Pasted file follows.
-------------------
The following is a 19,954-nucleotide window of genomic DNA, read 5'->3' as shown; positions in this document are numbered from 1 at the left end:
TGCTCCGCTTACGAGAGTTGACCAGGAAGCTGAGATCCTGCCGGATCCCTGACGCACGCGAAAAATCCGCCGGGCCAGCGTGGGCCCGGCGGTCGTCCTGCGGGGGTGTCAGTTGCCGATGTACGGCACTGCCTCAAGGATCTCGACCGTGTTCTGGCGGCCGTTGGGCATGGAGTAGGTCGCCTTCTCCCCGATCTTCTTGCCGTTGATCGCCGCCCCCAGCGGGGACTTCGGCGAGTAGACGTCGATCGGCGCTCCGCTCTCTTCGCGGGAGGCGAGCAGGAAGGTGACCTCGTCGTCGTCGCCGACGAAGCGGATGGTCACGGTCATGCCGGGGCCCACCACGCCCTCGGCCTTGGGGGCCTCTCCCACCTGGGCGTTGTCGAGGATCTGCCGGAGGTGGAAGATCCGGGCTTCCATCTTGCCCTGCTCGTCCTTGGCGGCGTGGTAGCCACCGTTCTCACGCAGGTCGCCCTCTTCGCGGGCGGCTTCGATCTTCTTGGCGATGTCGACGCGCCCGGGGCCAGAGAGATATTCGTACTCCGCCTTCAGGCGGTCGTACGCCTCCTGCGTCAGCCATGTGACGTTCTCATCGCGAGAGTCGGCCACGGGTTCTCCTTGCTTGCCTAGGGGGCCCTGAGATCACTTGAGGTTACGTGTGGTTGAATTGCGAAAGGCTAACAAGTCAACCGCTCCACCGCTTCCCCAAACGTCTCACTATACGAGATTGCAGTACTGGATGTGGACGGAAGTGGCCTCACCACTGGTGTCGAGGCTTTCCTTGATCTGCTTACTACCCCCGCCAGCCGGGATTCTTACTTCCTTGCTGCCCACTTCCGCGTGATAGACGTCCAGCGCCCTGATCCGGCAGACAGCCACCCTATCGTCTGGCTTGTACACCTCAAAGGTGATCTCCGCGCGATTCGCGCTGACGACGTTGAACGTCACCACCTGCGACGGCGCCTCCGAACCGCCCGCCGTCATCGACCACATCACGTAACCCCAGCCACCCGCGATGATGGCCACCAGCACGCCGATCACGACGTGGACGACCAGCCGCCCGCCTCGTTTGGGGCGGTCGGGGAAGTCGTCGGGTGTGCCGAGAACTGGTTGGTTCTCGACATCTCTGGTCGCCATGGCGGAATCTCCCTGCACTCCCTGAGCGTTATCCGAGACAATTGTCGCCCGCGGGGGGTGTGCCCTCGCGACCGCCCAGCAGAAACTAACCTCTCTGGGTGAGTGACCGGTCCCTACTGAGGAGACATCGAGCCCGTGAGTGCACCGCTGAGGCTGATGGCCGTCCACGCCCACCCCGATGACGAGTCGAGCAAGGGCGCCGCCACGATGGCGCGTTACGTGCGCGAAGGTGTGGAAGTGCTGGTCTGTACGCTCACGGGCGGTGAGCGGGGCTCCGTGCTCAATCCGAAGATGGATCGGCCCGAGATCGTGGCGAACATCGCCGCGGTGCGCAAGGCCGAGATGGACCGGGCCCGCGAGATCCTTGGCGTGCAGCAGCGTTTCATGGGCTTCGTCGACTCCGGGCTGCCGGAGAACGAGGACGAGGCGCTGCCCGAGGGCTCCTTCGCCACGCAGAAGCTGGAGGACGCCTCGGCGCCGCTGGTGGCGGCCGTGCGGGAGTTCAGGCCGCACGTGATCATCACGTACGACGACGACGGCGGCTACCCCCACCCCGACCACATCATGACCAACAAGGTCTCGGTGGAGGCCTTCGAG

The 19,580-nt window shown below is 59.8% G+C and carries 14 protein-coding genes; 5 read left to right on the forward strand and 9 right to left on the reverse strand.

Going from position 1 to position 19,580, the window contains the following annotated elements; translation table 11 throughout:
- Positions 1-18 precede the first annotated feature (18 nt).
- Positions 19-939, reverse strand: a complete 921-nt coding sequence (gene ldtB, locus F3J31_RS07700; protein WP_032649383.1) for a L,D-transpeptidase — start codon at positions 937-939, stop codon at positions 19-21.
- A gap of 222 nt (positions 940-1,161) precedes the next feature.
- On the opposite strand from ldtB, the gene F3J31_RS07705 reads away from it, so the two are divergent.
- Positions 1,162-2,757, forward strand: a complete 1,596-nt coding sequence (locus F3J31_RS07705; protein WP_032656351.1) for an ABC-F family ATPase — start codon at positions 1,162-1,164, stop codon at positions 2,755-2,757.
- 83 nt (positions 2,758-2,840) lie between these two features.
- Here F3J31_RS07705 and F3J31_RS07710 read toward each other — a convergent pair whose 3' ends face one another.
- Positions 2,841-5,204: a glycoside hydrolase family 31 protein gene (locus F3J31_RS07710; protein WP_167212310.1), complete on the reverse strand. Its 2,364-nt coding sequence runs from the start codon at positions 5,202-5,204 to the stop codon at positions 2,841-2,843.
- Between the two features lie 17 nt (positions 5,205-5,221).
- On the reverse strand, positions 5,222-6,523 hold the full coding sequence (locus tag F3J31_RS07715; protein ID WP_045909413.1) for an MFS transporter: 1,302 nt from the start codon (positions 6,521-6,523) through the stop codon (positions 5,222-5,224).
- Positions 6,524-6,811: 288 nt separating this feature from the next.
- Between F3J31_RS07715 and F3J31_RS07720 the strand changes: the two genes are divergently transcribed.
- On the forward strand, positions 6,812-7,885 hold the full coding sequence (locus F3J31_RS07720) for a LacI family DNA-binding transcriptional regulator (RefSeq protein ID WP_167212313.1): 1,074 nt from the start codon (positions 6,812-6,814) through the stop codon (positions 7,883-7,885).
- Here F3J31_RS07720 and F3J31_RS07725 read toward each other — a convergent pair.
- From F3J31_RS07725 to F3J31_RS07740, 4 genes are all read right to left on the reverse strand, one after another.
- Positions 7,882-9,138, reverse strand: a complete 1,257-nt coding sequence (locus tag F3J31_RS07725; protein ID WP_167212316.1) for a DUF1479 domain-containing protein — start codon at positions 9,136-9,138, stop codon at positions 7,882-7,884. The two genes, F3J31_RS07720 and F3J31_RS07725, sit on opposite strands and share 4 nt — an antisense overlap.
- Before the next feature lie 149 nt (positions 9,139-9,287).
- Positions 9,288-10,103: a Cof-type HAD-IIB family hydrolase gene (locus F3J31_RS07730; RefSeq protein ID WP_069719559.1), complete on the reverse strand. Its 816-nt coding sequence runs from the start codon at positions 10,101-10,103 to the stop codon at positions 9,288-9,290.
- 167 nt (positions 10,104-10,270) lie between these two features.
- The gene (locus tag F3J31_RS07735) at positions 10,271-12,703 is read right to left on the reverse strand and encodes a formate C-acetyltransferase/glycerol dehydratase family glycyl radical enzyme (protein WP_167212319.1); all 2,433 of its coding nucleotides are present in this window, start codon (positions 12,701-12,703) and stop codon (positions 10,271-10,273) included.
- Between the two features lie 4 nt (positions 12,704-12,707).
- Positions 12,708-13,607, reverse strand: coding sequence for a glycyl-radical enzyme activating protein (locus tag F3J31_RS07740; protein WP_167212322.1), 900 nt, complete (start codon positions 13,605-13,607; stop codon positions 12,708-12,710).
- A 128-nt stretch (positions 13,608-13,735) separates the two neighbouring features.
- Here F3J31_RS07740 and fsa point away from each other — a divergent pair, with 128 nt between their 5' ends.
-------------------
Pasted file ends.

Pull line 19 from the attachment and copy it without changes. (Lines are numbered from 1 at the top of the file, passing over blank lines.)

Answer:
- From F3J31_RS07725 to F3J31_RS07740, 4 genes are all read right to left on the reverse strand, one after another.